How to create a food product that delivers holistic health benefits11 Nov 2022
As interest in holistic health grows, consumers are looking for food and drink products that help them feel good, both physically and emotionally – but what does such a product look like? Mike Hughes, head of research at FMCG Gurus, shares some insights.
According to FMCG Gurus’ data, consumers remain committed to leading a healthier diet and lifestyle and are actively researching how to maximize their wellness. What’s more, they recognise the interlinked nature of different areas of health, said the market insights company, and this means brands should not treat them in isolation.
“For instance, consumers recognise the link between the digestive system, immune system, and other areas of health – a trend that will intensify as more becomes known about the gut microbiome. They recognise that poor sleep hygiene doesn’t just impact mood and energy levels but increases the risk of vulnerability to disease and illness. They also link good skin health and inner wellness for instance,” said Hughes. “As such, consumers will continue to focus on taking a proactive approach and looking to improve their overall health and wellness, as opposed to concentrating purely on one area of health.”
In 2023, FMCG Gurus also expects to see greater emphasis placed on emotional wellness, with people looking to address mental health, mood, and striving for happiness.
“Indeed, consumers feel that they have been living in an era of uncertainty for some time now,” said Hughes. “First, it was Covid-19, and now a cost-of-living crisis, without mentioning the current worry of nuclear war being a daily topic in the news. As a result, many people feel stressed, anxious, unable to relax, and suffering from fatigue and poor sleep hygiene.
“Consumers want to feel happier, meaning they are trying to step back from daily pressures, reprioritise what is important to them, and look to improve their emotional wellness because of the immediate and long-term benefits.”
Multifunctional products can deliver holistic health benefits
But what does this mean for food manufacturers, and is it possible to create a food product that delivers on a desire for holistic wellbeing?
According to FMCG Gurus, brands can do this by formulating products that have multifunctional health claims. Most people do not have the time to seek out specific products for specific health issues, particularly if they are taking a preventative approach and are not currently suffering from related symptom. Multifunctional products are therefore a tool to improve overall wellness – and this aligns with the desire for holistic health.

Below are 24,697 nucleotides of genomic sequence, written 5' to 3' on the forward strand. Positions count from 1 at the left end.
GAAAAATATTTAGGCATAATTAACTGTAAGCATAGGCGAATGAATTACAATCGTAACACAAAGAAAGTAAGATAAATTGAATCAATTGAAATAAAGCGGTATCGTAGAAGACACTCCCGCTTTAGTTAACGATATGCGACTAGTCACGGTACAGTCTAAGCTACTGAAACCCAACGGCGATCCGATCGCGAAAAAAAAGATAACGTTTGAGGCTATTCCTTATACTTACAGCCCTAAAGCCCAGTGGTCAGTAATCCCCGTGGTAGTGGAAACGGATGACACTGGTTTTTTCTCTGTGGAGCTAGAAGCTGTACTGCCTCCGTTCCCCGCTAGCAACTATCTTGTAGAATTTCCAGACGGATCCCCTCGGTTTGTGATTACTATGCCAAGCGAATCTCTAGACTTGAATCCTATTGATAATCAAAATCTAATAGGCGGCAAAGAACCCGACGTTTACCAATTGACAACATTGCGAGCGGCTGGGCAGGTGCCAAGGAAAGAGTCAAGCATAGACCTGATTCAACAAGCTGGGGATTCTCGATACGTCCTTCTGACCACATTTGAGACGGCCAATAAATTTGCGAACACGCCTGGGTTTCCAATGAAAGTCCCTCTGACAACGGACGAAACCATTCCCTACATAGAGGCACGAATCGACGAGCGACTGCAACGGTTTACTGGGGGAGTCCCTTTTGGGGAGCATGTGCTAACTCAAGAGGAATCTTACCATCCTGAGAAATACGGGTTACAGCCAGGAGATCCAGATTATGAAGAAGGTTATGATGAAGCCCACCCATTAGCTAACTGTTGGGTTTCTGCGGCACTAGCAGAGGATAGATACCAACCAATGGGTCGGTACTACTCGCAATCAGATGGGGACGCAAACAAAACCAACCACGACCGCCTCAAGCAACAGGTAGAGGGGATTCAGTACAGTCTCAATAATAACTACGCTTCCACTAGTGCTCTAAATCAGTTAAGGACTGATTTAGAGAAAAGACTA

Calcium, for instance, enjoys several approved health claims in the European Union. Brands that add calcium to a product in a sufficient amount can claim that the mineral contributes to the normal functioning of muscles and neurotransmission, digestive enzymes, teeth and bone maintenance, and energy-yielding metabolism.
Nevertheless, there is something of a balancing act for brands to navigate, Hughes warned. Too many sensationalist health and wellness claims may leave consumers feeling sceptical, with the impression that manufacturers are trying to “capitalise desperation for instant health solutions”, he said.
In order to address this, manufacturers should use ingredients that have an approved health claim or have robust evidence underpinning the ingredient.
Be mindful of the attitude/behaviour gap
Despite all the talk of holistic health and wellness – and its reported importance for consumers in the food they eat – people continue to buy ‘indulgence’ products and levels of obesity and type-2 diabetes continue to rise. Does this indicate the food industry is simply failing to provide the healthy, nutritious food that people want?
According to Hughes, it is crucial to remember the attitude/behaviour gap when evaluating the health and wellness market.
“Consumer actions may not always mirror the sentiment expressed toward improving their wellness,” he said. “Barriers to leading a healthy lifestyle exist and will continue to exist, even in an era when people take a more proactive approach to health. One of the main challenges is that improving diets can still be associated with compromise and sacrifice.”
The dilemma is that people may believe that better-for-you products are lacking in taste and so, when they want to eat or drink something in a moment of escapism, they tend to pay little-to-no attention to nutritional intake.
In the current stressful context of inflation and the cost-of-living crisis, which is likely to continue in 2023, this will be “especially relevant”, said Hughes.
“While the industry will never fully eradicate this challenge, it needs to continue to focus on ingredients in product categories associated with indulgence, promoting the message that products are free-from bad ingredients, high in good ingredients, and not compromising on taste.”
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